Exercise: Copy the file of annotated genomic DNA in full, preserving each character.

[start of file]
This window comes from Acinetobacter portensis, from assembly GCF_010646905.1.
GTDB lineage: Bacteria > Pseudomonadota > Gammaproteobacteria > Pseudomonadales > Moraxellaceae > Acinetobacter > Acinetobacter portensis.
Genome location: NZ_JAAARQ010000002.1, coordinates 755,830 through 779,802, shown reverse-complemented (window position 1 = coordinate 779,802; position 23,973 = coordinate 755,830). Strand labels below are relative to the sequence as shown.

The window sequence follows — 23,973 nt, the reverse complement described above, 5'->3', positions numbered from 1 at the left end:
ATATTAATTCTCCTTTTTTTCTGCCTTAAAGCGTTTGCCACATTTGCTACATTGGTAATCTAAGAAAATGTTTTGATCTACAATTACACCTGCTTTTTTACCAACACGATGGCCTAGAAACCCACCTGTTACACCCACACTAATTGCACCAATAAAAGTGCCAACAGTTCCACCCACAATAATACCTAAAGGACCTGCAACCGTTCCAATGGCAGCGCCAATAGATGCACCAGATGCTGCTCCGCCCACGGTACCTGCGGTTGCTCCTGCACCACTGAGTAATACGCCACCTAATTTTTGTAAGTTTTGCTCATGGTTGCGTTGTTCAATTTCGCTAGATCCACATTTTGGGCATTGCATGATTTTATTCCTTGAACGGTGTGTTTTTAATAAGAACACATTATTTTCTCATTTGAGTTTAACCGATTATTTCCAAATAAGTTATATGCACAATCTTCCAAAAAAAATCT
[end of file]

This window comes from Acinetobacter portensis, from assembly GCF_010646905.1.
GTDB lineage: Bacteria > Pseudomonadota > Gammaproteobacteria > Pseudomonadales > Moraxellaceae > Acinetobacter > Acinetobacter portensis.
Genome location: NZ_JAAARQ010000002.1, coordinates 755,830 through 779,802, shown reverse-complemented (window position 1 = coordinate 779,802; position 23,973 = coordinate 755,830). Strand labels below are relative to the sequence as shown.

The window sequence follows — 23,973 nt, the reverse complement described above, 5'->3', positions numbered from 1 at the left end:
ATATTAATTCTCCTTTTTTTCTGCCTTAAAGCGTTTGCCACATTTGCTACATTGGTAATCTAAGAAAATGTTTTGATCTACAATTACACCTGCTTTTTTACCAACACGATGGCCTAGAAACCCACCTGTTACACCCACACTAATTGCACCAATAAAAGTGCCAACAGTTCCACCCACAATAATACCTAAAGGACCTGCAACCGTTCCAATGGCAGCGCCAATAGATGCACCAGATGCTGCTCCGCCCACGGTACCTGCGGTTGCTCCTGCACCACTGAGTAATACGCCACCTAATTTTTGTAAGTTTTGCTCATGGTTGCGTTGTTCAATTTCGCTAGATCCACATTTTGGGCATTGCATGATTTTATTCCTTGAACGGTGTGTTTTTAATAAGAACACATTATTTTCTCATTTGAGTTTAACCGATTATTTCCAAATAAGTTATATGCACAATCTTCCAAAAAAAATCT